Here are some of the key findings within this insightful look at olympic data:

1. Athlete Participation

The number of athletes participating has been increasing since the beginning of the olympics. However, it peaked around the 2000, where it levels off. The list of events and athletes cannot grow indefinitely, and it might have reached a saturation point with around 300 events and 10,000 athletes. It is interesting to see the long periods without games in the years corresponding to WWI and WWII.

In addition, you can see dips in L.A. 1932 due to the great depression, Merlbourne 1956 due to several boycotts directed at France and Britain’s involvement in the Suez Crisis, and Moscow 1980 – where 66, including the U.S., boycotted the Games in response to the Soviet invasion of Afghanistan.

2. Ratio of Male to Female Olympians Over Time

The proportion of women participating in the Olympics has greatly increased over time. This chart shows that although there wasn’t much change from 1936 to 1956, there was dramatic improvement in female participation from 1956 to 2016. In fact, some countries in 1996 and 2016 even sent a majority of female athletes to the Games.

3. Geographic Distribution & Inclusion

These maps from Amsterdam 1928 and Rio 2016 compare the geographic distribution of athletes at each of those games. While it is clear to see that geographic representation has increased greatly over time, there are still key regions such as Africa, Southeast Asia, the Middle East, and much of South America, which remain severely underrepresented.


4. Weight and Height of Athletes over time

The most common trend is for athletes to get both taller and heavier over time. The increase in size has been most extreme for basketball, ice hockey, water polo, downhill skiing, and rowing. Swimmers appear to have increased disproportionately in height relative to weight. While most events are characterized by larger athletes over time, some events such as gymnastics, have seen athletes get shorter and lighter.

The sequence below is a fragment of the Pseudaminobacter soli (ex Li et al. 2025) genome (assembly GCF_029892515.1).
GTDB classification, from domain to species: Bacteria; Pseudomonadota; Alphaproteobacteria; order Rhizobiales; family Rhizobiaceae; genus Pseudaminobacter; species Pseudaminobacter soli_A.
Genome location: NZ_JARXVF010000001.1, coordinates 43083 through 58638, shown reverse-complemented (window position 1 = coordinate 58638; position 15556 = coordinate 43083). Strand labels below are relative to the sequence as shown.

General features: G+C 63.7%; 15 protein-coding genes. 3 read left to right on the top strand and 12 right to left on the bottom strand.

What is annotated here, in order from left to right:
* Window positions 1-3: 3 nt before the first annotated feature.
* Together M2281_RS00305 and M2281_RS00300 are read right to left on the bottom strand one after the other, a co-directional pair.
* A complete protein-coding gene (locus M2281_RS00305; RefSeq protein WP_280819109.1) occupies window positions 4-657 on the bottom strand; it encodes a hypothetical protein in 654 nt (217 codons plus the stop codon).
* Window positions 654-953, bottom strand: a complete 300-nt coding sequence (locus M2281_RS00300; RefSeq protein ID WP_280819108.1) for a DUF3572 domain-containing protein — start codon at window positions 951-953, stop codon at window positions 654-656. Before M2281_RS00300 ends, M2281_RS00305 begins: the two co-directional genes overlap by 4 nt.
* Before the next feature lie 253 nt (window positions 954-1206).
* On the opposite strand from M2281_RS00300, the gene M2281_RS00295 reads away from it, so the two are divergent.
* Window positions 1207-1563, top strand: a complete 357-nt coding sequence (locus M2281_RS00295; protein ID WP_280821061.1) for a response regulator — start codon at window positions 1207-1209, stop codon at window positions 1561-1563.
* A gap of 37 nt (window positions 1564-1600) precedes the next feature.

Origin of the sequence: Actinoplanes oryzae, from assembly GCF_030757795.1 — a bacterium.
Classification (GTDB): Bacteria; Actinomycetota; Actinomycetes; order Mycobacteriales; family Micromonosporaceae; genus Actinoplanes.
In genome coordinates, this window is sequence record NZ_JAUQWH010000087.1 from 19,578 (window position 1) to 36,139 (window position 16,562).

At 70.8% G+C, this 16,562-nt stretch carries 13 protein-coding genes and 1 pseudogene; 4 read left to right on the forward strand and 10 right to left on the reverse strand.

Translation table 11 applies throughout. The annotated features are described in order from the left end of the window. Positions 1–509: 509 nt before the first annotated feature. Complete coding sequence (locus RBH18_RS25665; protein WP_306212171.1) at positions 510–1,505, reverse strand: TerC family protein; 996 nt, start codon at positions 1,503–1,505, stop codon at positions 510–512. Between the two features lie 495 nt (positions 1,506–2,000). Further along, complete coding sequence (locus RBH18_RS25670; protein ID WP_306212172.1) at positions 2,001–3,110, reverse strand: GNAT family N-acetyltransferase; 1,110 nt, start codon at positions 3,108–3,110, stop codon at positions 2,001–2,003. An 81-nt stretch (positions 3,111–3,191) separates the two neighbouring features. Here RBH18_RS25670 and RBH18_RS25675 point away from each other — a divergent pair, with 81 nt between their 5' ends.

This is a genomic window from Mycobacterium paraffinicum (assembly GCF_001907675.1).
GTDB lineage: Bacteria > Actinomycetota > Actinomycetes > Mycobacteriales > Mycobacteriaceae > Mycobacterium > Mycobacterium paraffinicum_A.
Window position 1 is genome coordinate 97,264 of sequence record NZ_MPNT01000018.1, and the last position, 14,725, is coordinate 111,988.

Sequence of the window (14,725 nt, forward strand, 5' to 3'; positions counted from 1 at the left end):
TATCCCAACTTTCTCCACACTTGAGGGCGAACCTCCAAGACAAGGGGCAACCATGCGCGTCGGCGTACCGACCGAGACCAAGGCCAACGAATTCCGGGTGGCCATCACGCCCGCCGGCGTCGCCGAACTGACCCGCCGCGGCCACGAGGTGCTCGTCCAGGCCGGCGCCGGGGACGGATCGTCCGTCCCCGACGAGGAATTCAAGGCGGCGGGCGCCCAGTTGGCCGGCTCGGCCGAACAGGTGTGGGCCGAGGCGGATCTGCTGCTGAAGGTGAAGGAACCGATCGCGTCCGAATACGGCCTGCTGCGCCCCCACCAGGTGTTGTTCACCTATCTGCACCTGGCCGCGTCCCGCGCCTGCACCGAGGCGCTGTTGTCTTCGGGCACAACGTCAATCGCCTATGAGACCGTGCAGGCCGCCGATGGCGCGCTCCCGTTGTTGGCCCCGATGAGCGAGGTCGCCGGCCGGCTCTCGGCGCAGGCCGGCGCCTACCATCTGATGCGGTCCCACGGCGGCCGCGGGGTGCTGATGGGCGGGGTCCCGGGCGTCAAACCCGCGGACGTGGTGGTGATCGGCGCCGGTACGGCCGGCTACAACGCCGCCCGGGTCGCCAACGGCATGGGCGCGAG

Tokyo 2020

History is being written in the current Olympic games in Tokyo. New legends are being made and existing records smashed. Take Venezuela’s Yulimar Rojas, who just shattered the long-held women’s world record in the triple jump – and produced a stunning leap of 15.67 meters with her final attempt in the final at the Olympic Stadium. Or Tatjana Schoenmaker, the 24-year old South African swimmer who won the women’s 200-meter breaststroke, breaking an 8-year-old world record with a time of 2 minutes, 18.95 seconds.

Behind each data point there is a story of talent, ambition, and perseverance. If you want to slice and dice data from the current Olympics in new ways or to better understand the achievement from new perspectives, there are many resources available.

For example, this dataset in Kaggle contains over 11,000 athletes, with 47 disciplines, along with 743 Teams taking part in the 2021 (2020) Tokyo Olympics. It contains the details of the Athletes, Coaches, and Teams participating as well as the Entries by gender, athlete name, countries represented, discipline, gender of competitors, and names of the coaches. What’s more, it is up to date with medals (gold, silver, bronze), as the games progress.

I hope these resources, insights, and data visualizations help you understand the impact and significance of the Olympic games from a new perspective. 

Enjoy what’s left of Tokyo 2021!